By Meda Kessler
The new exhibit at the Modern Art Museum of Fort Worth puts the focus on females, from form to feminism
Like everyone else during the COVID lockdown, Andrea Karnes discovered that she had a lot more time to reflect on work, life, the issues of the moment and how sometimes all three collide.
The chief curator at the Modern Art Museum of Fort Worth (she was promoted from senior curator in November 2021) says she had been mulling over some ideas for a while, including “Women Painting Women,” an exhibit of female painters who chose women as their subject matter.
“It’s definitely a pandemic exhibition,” says Karnes. “Of all the possible projects I had been thinking about, I landed on this one because it seemed like now was a good moment, a good time. The show covers the late 1960s to the present, and many of these artists are getting deserved airplay now. I wanted us to be part of that.”
The project is an ambitious one: 46 figurative painters from around the world; Karnes’ biggest exhibition to date featured 23 artists. “There were works I had already seen or knew about,” says Karnes, who also managed to do a few studio visits to artists in the show. “I wanted to make it international in scope; a survey exhibition seemed to be the best way to do this. It’s important to look at such a large swatch of talent, too.”
She also decided to make it thematic instead of chronological, allowing her to pair younger artists with some of the trailblazers in female portraiture, including Black women who chose themes and subjects not typically portrayed during certain periods of time or by their male counterparts. These include women of color depicted in daily life, interpretations of the female body, objectification.
The scope of the project was daunting. Karnes says she began with the practical and simplistic exercise of choosing the most compelling painting from each artist. But even that was challenging due to some painters having major retrospectives already planned, as well as the pandemic causing the dates of the show to move several times.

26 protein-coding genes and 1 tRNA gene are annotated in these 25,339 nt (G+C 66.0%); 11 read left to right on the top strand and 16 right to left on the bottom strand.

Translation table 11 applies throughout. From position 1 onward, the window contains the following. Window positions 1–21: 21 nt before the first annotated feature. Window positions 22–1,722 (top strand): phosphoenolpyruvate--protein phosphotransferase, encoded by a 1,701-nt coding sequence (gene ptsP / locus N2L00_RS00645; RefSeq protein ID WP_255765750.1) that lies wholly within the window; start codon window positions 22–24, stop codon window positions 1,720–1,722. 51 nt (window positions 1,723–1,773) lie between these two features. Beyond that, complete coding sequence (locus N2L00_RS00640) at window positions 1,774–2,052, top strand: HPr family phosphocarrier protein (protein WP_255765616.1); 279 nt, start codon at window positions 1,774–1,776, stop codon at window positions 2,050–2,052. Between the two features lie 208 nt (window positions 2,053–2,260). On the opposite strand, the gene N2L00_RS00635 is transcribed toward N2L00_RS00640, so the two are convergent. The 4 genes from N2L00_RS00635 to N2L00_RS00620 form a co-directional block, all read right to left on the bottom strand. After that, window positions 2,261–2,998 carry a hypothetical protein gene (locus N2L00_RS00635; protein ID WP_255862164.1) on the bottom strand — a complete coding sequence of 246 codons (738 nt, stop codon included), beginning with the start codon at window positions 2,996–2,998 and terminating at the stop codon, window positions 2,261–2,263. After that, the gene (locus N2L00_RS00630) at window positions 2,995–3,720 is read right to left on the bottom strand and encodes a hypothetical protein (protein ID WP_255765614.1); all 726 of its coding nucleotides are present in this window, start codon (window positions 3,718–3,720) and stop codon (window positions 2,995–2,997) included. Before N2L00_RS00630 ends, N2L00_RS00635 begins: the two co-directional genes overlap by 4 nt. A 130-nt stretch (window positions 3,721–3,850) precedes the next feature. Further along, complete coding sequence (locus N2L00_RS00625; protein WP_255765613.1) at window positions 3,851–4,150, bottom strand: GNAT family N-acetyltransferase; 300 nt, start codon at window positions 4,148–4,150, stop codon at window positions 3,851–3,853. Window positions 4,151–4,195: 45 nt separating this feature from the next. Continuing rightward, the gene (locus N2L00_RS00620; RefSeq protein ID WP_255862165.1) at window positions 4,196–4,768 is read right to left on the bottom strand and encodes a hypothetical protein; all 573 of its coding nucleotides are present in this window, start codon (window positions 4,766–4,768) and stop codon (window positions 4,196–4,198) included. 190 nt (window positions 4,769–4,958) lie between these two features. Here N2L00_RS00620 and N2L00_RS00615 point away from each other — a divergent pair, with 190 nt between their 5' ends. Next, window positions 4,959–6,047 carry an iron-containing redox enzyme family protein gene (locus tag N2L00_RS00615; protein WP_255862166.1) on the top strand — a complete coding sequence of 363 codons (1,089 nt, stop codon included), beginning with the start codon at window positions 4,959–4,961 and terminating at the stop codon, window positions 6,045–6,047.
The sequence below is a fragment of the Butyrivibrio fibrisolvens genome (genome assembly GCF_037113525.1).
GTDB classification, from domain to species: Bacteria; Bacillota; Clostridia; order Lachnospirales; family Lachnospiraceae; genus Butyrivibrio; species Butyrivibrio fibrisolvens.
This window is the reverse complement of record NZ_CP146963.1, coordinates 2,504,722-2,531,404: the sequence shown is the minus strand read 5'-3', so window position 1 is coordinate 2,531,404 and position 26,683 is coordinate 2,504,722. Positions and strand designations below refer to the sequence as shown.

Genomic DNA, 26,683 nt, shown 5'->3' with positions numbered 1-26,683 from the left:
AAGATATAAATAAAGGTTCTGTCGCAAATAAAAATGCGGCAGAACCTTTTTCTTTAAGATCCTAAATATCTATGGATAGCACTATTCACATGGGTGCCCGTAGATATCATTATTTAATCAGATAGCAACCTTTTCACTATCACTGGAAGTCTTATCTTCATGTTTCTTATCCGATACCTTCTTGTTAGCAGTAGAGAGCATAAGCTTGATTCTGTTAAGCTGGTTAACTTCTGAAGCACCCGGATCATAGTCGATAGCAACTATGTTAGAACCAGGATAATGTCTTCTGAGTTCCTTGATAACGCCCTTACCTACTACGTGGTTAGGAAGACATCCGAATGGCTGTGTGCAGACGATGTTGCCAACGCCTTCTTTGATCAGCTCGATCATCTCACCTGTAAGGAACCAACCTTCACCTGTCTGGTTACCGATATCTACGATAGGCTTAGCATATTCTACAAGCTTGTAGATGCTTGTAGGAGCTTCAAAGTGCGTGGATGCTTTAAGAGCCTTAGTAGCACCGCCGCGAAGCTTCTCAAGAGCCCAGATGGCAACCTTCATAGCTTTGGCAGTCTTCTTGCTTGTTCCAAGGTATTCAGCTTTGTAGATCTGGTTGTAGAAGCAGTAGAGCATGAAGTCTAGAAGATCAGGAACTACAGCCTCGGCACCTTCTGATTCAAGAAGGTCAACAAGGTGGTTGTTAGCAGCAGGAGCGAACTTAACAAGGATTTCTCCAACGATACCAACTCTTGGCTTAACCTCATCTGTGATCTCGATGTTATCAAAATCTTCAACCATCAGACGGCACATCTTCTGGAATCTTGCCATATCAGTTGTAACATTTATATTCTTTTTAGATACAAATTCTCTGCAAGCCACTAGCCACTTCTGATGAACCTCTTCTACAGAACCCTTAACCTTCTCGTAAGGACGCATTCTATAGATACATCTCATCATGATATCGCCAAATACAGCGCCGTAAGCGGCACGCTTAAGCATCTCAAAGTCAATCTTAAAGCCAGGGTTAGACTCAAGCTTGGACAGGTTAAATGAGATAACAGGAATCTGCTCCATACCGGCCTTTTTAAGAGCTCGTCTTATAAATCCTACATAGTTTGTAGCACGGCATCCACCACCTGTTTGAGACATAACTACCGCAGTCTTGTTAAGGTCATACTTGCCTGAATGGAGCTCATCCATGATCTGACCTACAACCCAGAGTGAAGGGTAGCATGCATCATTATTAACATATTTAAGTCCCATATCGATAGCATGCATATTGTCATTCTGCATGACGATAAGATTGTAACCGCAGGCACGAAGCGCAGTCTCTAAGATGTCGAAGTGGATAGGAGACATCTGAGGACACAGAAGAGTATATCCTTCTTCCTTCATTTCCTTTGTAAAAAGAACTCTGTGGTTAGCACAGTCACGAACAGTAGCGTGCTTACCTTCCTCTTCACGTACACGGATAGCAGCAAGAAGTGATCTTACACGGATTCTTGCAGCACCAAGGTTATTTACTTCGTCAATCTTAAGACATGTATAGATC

And then there’s the show’s catalog, another involved project for Karnes. “At a certain point, I just sequestered myself and got it done,” she says. “I wanted other voices than my own to be included. Many artists had written in the ’70s and ’80s for Heresies [a feminist publication on art and politics based in New York].” Karnes included texts from two Black women known for more than just their art. Atlanta-born Emma Amos was a pioneer in her field and also an educator and activist. “It’s always been my contention,” Amos says in her biography, “that for me, a black woman artist, to walk into the studio is a political act.” She died in 2020 from complications associated with Alzheimer’s. Harlem-born Faith Ringgold’s early work was inspired by African art; her quilts later helped her tell stories. One evolved into an award-winning children’s book.
When we spoke with Karnes in mid-April, she told us that with the 172-page catalog printed and delivered to the Modern, she’s been waking up at 4 a.m. thinking about all the last-minute details. A few paintings had arrived; the rest were headed to Fort Worth by truck. She was excited about the installation of the show, to see it all come together in the museum’s galleries. “And after the opening parties and tours, a kind of postpartum effect kicks in. It’s definitely like giving birth.”
Karnes hopes “Women Painting Women” brings a different energy into the museum. “There will be things people hate and things people love. I’m OK with that. There should be a conversation.” When asked about her goals in presenting the show, Karnes says she wanted to show how female artists used portraiture to tell stories about beauty, pain, pleasure and everyday life in ways different from those of their male counterparts. She hopes there’s a local effect, too. “While the portraits should connect with all kinds of women, I really want the exhibition to resonate with young women, including those who are artists and girls who see the show and think, ‘I can do this, too.’”